1. Fend-off ATI’s demand to take Dr. Mann’s deposition, which is a blatant attempt to harass and intimidate him for exercising his constitutional rights by petitioning to intervene in the case.
  2. Defeat ATI’s attempt to obtain Dr. Mann’s email correspondence through the civil discovery process, which essentially is an “end-run” around the scholarly research exemption under the Virginia FOIA law.
  3. Prepare for summary judgment on the issue of the exempt status of his email correspondence under the Virginia FOIA law.

Donations can be sent to CSLDF online or by sending a check made out to PEER, with Climate Science LDF on the memo line to:

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Through PEER, a private non-profit organization organized under Section 501 (c) 3 of the Internal Revenue code, your contribution will be tax deductible.

At last month’s Town Hall meeting on Climate at the University of Michigan,  ( a goldmine of thought and inspiration) –  I had the pleasure of meeting and interviewing conservative republican and former congressman Bob Inglis.  Inglis is one of a quiet but growing group of conservatives frustrated with the anti-science stonewalling of their party on the issue of climate change, and is working for solutions that he believes will not only be palatable to conservatives, but effective as well.

Vanderbilt News:

As a longtime champion of conservative causes, renowned economist Arthur B. Laffer says he’s officially neutral in the debate over climate change. But he sees a fundamentally backward system in the United States that imposes taxes on things people want more of: income and jobs. At the same time, the U.S. allows something we want less of — carbon dioxide pollution — to be emitted without penalty.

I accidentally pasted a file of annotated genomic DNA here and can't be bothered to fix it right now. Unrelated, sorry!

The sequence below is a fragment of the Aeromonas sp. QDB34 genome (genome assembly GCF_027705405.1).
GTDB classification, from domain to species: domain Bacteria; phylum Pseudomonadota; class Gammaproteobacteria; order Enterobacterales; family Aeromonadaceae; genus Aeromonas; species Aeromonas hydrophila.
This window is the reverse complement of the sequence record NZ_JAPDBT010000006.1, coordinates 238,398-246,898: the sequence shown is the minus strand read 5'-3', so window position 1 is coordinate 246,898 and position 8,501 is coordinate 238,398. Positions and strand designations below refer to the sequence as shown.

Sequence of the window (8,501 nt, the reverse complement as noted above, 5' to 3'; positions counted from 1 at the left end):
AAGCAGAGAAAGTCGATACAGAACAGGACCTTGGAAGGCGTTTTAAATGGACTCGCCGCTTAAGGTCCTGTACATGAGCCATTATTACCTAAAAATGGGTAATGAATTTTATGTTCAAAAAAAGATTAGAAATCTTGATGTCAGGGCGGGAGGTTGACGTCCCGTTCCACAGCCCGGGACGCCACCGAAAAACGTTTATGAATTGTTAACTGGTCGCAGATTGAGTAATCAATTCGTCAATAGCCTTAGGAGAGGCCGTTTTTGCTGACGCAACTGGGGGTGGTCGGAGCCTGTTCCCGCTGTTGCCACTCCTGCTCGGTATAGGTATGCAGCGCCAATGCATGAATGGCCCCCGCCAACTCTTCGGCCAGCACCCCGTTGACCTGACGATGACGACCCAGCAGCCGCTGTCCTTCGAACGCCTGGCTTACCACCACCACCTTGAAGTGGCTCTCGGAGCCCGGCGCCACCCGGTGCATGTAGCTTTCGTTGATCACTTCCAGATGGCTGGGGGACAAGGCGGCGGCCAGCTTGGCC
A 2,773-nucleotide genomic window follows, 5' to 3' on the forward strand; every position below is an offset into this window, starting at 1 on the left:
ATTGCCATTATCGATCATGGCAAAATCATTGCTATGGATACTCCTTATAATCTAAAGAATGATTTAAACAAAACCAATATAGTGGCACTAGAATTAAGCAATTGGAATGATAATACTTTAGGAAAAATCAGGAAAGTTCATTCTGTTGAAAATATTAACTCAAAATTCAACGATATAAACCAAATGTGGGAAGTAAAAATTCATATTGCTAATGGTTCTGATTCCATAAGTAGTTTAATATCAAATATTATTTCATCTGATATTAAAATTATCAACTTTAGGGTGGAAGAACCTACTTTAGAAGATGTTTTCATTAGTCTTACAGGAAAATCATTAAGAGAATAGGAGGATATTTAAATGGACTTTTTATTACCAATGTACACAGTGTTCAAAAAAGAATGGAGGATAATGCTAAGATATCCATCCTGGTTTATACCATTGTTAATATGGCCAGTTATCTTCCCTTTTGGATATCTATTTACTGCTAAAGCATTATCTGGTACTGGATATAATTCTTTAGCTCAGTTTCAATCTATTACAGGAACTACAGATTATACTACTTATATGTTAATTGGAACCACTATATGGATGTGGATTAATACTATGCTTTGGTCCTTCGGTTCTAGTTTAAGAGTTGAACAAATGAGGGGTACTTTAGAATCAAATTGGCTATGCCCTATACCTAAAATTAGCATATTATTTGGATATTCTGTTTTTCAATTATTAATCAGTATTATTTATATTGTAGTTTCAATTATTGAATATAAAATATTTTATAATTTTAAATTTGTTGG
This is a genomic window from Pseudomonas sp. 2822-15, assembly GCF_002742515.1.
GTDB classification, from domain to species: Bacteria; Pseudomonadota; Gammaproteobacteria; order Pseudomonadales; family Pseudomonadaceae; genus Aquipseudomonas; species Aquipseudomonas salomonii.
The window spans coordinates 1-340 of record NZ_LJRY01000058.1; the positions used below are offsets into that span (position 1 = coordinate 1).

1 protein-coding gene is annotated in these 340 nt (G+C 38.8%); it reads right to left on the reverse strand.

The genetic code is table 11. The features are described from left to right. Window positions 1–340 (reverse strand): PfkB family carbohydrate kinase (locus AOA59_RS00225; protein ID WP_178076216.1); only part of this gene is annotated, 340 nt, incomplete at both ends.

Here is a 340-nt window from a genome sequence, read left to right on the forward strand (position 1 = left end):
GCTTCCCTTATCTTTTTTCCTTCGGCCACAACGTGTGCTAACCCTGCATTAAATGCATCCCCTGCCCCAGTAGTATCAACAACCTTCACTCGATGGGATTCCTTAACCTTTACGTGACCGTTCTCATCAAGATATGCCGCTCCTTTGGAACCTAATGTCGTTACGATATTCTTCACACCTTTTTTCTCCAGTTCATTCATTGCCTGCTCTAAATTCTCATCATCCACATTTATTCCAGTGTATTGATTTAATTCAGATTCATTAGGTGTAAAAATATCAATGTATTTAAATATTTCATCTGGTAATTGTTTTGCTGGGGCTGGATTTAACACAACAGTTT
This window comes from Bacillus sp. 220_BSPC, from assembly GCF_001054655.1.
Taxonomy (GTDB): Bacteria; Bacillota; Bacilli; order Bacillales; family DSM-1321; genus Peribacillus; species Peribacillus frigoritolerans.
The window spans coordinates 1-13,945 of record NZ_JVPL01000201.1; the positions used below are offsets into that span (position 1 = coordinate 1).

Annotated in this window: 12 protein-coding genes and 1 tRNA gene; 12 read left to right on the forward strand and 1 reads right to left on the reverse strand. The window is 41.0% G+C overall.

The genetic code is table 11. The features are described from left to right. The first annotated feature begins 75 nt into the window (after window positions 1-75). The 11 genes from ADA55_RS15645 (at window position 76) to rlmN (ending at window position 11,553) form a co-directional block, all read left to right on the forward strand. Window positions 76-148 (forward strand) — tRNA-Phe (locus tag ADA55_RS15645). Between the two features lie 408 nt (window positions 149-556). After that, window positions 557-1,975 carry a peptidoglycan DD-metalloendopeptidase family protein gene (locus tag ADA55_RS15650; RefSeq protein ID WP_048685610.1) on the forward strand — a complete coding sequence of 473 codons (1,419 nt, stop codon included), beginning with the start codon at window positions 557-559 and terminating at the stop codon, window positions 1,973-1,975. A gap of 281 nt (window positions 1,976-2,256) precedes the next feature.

Laffer says that situation should be reversed. Instead of tax increases that are “veiled as ‘cap and trade’ schemes,” Congress should offset a simple carbon tax with a reduction in income or payroll taxes.

Laffer and (now former) Rep. Bob Inglis wrote about the plan in the New York Times, as long ago as 2008.

We need to impose a tax on the thing we want less of (carbon dioxide) and reduce taxes on the things we want more of (income and jobs). A carbon tax would attach the national security and environmental costs to carbon-based fuels like oil, causing the market to recognize the price of these negative externalities.

Nuclear power plants would then compete with coal-fired plants. Wind and solar power would have a shot against natural gas. Trains would compete with trucks. We would clean the air, create wealth and jobs through a new technology boom and drastically improve our national security.

The United States can’t solve climate change alone. The Kyoto climate treaty was rightly rejected by the Senate because China and India weren’t subject to its provisions. If China and India join the United States in attaching a price to carbon, their goods should come into this country without a carbon adjustment. But if they do not, every item they place on our shelves should be subject to the same carbon tax that we would place on our domestically produced goods, again offset by a revenue-neutral tax cut.

If World Trade Organization rules entitle members to an unwarranted exemption from such a carbon tax, then we should change them. Outliers should not be allowed to frustrate the decision-making of the countries that are trying to prevent the security and environmental train wrecks of this century.

The market-driven innovation that brought us the Internet and the personal computer could quickly bring us new, cleaner fuels. A carbon tax that was fully offset (with payroll or income taxes cut by a dollar amount equal to the revenues generated by the new tax) would be as bold as the threat that we face.